President Clinton responded to the 1993 World Trade Center bombing, the 1995 bombings in Saudi Arabia, the 1996 Khobar Towers bombing, the 1998 bombing of U. S. embassies in Africa and the 2000 attack on the USS Cole with much rhetoric and token gestures. His timorous, ineffectual response to these events coupled with our perceived defeat in Somalia emboldened our adversaries especially Osama Bin Laden. Bin Laden’s own words are noteworthy, “Where was this false courage of yours when the explosion in Beirut took place in 1983? And where was this courage of yours when two explosions made you leave Aden in less than twenty-four hours! But your most disgraceful case was in Somalia; where – after vigorous propaganda about the power of the United States and its post-cold war leadership of the new world order – you moved tens of thousands of an international force, including 28,000 American soldiers, into Somalia. However, when tens of your soldiers were killed in minor battles and one American pilot was dragged in the streets of Mogadishu you left the area carrying disappointment, humiliation, defeat and your dead with you…. You have been disgraced by Allah and you withdrew. The extent of your impotence and weakness became very clear.” Osama Bin Laden viewed the United States as a ‘paper tiger’ and having defeated one super power in Afghanistan felt fully capable of and morally justified in taking on another.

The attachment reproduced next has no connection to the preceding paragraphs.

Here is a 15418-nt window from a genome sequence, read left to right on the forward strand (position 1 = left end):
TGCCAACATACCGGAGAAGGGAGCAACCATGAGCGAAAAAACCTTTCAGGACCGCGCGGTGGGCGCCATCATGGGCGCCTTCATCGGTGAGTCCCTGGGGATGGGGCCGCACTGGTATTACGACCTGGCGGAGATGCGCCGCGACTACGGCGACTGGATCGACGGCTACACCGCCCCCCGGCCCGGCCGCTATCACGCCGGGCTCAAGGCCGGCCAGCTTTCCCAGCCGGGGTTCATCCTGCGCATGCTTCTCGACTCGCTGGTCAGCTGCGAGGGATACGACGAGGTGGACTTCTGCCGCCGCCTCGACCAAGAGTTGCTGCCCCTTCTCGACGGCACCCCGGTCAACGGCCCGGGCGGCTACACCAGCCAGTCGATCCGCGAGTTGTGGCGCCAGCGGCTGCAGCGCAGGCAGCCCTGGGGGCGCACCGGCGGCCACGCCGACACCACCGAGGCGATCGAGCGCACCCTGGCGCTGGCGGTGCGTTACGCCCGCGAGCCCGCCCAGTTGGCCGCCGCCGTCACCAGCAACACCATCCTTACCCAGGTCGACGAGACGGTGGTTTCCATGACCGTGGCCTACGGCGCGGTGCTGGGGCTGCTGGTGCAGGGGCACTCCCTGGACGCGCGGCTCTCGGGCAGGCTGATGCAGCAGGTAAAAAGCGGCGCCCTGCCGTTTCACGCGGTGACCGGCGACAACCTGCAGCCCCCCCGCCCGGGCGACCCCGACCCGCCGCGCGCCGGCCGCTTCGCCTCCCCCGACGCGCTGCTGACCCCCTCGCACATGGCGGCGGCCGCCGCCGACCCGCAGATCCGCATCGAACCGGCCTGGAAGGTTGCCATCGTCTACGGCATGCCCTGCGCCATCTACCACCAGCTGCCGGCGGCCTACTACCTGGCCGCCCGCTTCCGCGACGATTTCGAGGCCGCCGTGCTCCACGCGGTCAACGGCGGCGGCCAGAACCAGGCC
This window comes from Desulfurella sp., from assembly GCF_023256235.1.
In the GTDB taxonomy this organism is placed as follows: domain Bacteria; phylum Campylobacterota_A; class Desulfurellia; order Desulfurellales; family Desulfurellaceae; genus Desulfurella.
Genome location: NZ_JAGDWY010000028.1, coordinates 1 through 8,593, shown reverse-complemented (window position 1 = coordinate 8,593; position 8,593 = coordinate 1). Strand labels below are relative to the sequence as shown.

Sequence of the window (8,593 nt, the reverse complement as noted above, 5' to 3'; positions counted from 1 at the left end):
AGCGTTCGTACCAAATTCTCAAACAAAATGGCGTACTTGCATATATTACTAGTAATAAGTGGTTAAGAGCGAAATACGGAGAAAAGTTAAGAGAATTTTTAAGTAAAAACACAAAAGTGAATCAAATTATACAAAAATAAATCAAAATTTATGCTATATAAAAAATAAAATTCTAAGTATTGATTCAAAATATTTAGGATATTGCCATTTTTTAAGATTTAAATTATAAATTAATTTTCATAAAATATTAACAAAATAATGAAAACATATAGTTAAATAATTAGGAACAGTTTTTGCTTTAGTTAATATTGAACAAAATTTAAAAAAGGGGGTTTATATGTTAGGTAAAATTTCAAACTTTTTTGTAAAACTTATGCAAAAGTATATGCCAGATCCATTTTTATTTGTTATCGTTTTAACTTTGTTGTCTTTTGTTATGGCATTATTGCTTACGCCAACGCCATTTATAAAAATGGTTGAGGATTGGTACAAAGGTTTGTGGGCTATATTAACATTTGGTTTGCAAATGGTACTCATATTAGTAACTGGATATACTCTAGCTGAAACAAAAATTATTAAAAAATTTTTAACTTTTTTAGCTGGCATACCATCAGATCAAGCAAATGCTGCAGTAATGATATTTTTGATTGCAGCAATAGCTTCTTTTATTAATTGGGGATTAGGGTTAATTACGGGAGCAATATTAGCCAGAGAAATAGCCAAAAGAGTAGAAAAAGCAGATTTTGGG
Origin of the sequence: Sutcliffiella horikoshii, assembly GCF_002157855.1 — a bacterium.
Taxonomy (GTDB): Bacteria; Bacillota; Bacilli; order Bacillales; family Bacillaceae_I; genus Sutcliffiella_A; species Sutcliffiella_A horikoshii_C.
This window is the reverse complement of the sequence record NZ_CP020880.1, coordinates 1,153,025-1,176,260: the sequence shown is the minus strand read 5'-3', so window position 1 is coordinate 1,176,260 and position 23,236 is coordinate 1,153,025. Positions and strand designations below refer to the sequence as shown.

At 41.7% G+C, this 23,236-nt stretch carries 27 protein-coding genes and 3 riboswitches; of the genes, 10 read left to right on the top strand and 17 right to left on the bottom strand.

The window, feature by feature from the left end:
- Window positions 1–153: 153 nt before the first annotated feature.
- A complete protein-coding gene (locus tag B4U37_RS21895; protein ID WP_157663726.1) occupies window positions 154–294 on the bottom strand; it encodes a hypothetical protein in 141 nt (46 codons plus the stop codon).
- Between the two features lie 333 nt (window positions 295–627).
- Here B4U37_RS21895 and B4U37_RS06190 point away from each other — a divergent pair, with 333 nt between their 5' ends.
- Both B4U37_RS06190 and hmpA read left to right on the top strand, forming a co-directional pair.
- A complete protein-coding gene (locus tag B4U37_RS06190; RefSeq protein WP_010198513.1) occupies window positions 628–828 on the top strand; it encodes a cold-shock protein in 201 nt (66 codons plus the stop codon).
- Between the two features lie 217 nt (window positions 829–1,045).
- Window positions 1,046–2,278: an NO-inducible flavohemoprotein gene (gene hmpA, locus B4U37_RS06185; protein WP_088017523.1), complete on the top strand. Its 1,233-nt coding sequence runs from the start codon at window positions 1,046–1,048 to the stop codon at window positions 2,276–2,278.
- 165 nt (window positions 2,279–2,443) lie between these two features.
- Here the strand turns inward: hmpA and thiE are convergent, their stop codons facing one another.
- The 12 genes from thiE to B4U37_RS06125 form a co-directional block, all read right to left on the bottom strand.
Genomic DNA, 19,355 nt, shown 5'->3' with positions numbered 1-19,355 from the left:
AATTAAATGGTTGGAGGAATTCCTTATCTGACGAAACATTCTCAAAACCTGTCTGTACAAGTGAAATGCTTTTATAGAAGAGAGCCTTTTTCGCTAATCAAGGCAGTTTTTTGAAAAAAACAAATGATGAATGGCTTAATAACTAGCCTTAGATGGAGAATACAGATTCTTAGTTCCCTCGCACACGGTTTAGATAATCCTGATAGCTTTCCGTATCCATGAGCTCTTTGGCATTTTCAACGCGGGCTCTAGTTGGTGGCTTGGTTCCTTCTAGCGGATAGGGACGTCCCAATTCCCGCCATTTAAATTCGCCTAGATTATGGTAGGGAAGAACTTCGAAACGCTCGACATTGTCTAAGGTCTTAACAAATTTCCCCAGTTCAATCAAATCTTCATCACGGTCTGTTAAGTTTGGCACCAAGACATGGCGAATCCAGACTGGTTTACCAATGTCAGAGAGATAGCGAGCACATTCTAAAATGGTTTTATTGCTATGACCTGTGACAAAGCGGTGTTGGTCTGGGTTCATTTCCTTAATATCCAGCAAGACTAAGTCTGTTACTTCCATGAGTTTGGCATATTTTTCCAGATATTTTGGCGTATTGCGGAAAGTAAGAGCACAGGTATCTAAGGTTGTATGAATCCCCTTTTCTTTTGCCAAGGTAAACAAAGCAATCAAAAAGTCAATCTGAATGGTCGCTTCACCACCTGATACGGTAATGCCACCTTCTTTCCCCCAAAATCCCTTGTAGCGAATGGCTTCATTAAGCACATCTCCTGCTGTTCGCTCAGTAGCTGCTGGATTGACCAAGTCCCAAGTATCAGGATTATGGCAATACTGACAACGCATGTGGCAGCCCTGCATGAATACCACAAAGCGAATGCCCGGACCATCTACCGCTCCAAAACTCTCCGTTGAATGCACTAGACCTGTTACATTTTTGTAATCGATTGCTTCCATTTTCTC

Although Osama bin Laden is dead, al-Qaeda is a hydra. As current events have amply demonstrated al-Qaeda, its affiliates and like-minded organizations are growing in reach and power throughout the Middle East and North Africa. Capitalizing on the fervor of religious extremists and utilizing the tactics of asymmetrical warfare terrorists will be a significant threat to the United States for the foreseeable future.

Section Two: The wrong man, in the wrong place, at the wrong time.

Shakespeare wrote, “Some men are born great, some achieve greatness, and some have greatness thrust upon them.” The converse is also true and the consequences can be significant.